Friday, September 12, 2014

Doors -- "Break on Through (To the Other Side)" (1967)

Arms that chain
Eyes that lie
Break on through to the other side

"Break On Through (To the Other Side)" is one of the four songs that is combined in the Go Home Productions mashup, "(I Am The) Trampolene (To the Other Side)."  As I noted in my post about that mashup, "Break On Through" is the first track on the first Doors album, The Doors.  

Click here to read that post.

Here's the cover of The Doors:

Are you familiar with The Cat Doors album?

It was the Doors' first single as well, although it didn't sell for diddley-squat.  The follow-up single did a little better -- it was called "Light My Fire," and a few of you might remember it.

(By the way, a BYU professor figured out a few years ago that the album version of "Light My Fire" had a slower tempo than it should have.  He noted that the sheet music and all the live recordings of "Break on Through" were in the key of A, while the album version was in A-flat.  So when it was time for the 40th anniversary version of the album, the engineers sped "Light My Fire" up by about 3.5% to get the key up to A.)  

Jim Morrison
About halfway through "Break On Through," Jim Morrison repeats the line "She gets high" four times.  The suits at Elektra Records had the word "high" deleted from the original recording -- they were no doubt shocked to find a drug reference in a Doors song (zut alors!) -- but recent re-releases of the album include "high."

At about 1:20 of the "Break On Through" video embedded below, you'll see that Morrison didn't vocalize "high" when that video was recorded.

This famous photo of Jim Morrison reminds me of the joke about the husband who walks through the room while his wife is glued to the TV, watching her favorite soap opera.  After checking the show out for a couple of minutes, he asks, "Why is the surgeon operating with his shirt off?"

The 2 or 3 lines IT wizards produced this mock-up of what Jim Morrison might look like if he were still alive today:

The previous 2 or 3 lines introduced you to Julian Cope, whose "Trampolene" is also featured prominently in "(I Am The) Trampolene (To The Other Side)."  Mr. Cope -- whose eyes must be a very, very deep shade of brown -- has something to say about just about any topic you can think of.  Not surprisingly, he has a lot to say about Jim Morrison and the Doors:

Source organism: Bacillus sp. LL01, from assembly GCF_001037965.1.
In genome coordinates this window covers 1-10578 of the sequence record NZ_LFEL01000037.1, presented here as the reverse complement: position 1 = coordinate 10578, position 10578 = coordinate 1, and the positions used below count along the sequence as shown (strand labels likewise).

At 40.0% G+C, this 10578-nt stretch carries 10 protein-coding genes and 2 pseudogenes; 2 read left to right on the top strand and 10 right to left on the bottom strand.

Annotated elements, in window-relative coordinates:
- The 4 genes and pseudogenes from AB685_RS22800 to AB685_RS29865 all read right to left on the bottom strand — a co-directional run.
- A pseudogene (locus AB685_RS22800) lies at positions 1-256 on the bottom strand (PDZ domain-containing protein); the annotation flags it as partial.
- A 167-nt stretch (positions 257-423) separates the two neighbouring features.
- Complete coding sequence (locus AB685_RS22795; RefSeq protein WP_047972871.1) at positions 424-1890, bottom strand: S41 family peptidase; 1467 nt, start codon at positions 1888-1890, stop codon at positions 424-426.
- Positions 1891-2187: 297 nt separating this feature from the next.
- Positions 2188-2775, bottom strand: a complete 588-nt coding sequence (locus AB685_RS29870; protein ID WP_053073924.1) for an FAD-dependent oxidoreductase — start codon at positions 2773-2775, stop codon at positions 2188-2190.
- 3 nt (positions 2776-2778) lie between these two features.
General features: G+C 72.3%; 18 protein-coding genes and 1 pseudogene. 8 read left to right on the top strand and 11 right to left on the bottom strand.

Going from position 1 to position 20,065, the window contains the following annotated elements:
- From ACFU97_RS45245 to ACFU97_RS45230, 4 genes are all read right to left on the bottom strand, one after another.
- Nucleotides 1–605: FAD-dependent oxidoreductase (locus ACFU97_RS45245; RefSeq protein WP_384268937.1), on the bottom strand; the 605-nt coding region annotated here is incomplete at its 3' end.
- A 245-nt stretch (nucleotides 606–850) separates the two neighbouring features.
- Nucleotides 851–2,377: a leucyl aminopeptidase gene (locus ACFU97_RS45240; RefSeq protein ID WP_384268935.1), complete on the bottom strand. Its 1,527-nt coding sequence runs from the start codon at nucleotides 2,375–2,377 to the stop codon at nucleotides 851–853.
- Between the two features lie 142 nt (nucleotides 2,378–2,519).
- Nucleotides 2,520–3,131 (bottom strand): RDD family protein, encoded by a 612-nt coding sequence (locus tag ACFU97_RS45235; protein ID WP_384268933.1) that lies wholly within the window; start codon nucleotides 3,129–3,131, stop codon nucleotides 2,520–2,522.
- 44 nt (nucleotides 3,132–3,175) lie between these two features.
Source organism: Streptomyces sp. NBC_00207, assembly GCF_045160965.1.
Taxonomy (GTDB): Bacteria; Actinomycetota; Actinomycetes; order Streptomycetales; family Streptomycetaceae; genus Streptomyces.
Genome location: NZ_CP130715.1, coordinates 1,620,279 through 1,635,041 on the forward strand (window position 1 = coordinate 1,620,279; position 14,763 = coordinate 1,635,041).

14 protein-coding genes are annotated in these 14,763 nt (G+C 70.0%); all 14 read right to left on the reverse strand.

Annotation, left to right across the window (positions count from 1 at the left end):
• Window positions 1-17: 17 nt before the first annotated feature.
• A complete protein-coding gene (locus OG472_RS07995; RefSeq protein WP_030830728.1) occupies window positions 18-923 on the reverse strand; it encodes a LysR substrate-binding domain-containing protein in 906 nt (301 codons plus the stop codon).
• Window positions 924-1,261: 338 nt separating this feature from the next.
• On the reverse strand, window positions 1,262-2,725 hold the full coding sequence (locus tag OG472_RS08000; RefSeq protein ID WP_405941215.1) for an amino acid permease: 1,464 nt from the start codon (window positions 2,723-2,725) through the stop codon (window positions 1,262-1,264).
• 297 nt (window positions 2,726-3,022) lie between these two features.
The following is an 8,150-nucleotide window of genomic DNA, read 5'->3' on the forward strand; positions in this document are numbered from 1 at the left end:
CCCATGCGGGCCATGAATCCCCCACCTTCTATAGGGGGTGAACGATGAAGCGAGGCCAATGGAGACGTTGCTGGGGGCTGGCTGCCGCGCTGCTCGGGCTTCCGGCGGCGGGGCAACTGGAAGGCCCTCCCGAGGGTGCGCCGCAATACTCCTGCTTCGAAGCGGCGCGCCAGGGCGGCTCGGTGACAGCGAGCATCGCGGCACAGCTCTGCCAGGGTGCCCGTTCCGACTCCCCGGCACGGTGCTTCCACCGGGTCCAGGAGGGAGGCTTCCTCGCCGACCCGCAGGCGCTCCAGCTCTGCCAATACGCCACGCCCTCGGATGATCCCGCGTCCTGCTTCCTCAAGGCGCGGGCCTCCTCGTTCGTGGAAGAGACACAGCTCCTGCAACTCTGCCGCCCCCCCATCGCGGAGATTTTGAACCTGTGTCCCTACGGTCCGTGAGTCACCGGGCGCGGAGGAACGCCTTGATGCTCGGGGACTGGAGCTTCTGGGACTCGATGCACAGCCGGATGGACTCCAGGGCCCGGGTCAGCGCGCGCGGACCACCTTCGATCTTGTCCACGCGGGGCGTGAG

Jim Morrison is a hero to me and should be a hero to anyone who loves rock'n'roll.  He was a God of the 20th century.  He was the most exceptional rock'n'roller of all time and paved the way for Iggy, Ozzy, Patti and every other shamanic weirdo – hell, he was chosen as a drinking partner by Gene Vincent.  Nuff said.  

No rock‘n’roll writer could ever have foreseen the music of the Doors and NO-ONE could have thought of juxtaposing a shamanic Death God baritone with the Las Vegas Basement sound that Manzarek, Kreiger and Densmore pumped out. It was more garage-y than any garage band, trashed forerunners such as the Seeds and Music Machine, took more risks than any previous rock band had ever dared, and pushed performance to the edge of its limits. 

While the Velvet Underground hid behind light projections, 4/4 noise and appealed to arthouses, the Doors took shamanism into arenas – and Jim bared his soul and his arse to people expecting Top 40 hits.  I tried this in 1981 with the Teardrop Explodes and got mercilessly panned – Jim did it 12 years earlier and got death for his pains.  

People tend to take Jim Morrison and the Doors for granted because they got so big, and that's dangerous – never overlook the Doors. They are worth re-visiting again and again and again.  Their music is shocking far beyond the noise of Krautrock and the Detroit bands, whom I adore without qualification, because the Doors also took silence to its limits, and in front of straight teenagers, too.  For that alone, they advanced the stomping heathen cause several light years in 6 splendid albums.  

No rock‘n’roll writer understands Jim, because they are so jealous that he was loose beyond the bounds of practicality and more beautiful than a man had a right to be.  So they cloud the issue and call him a bad poet, even though he was the first rock‘n’roll poet to dare to be that (Lennon cloaked his muse in Goon Show cop-outs as a defence) and managed to confront the whole of society through a medium such as rock‘n’roll, which most intellectuals still ridiculed as Kiddies’ Music. . . . 

Jim Morrison and the Doors are still my heroes and I think of Jim at least once a day.  And often with tears streaming down my face.

Here's "Break On Through (To the Other Side)" -- with all drug references included, so don't play it in front of the kiddies:

Click below to buy the song from Amazon:

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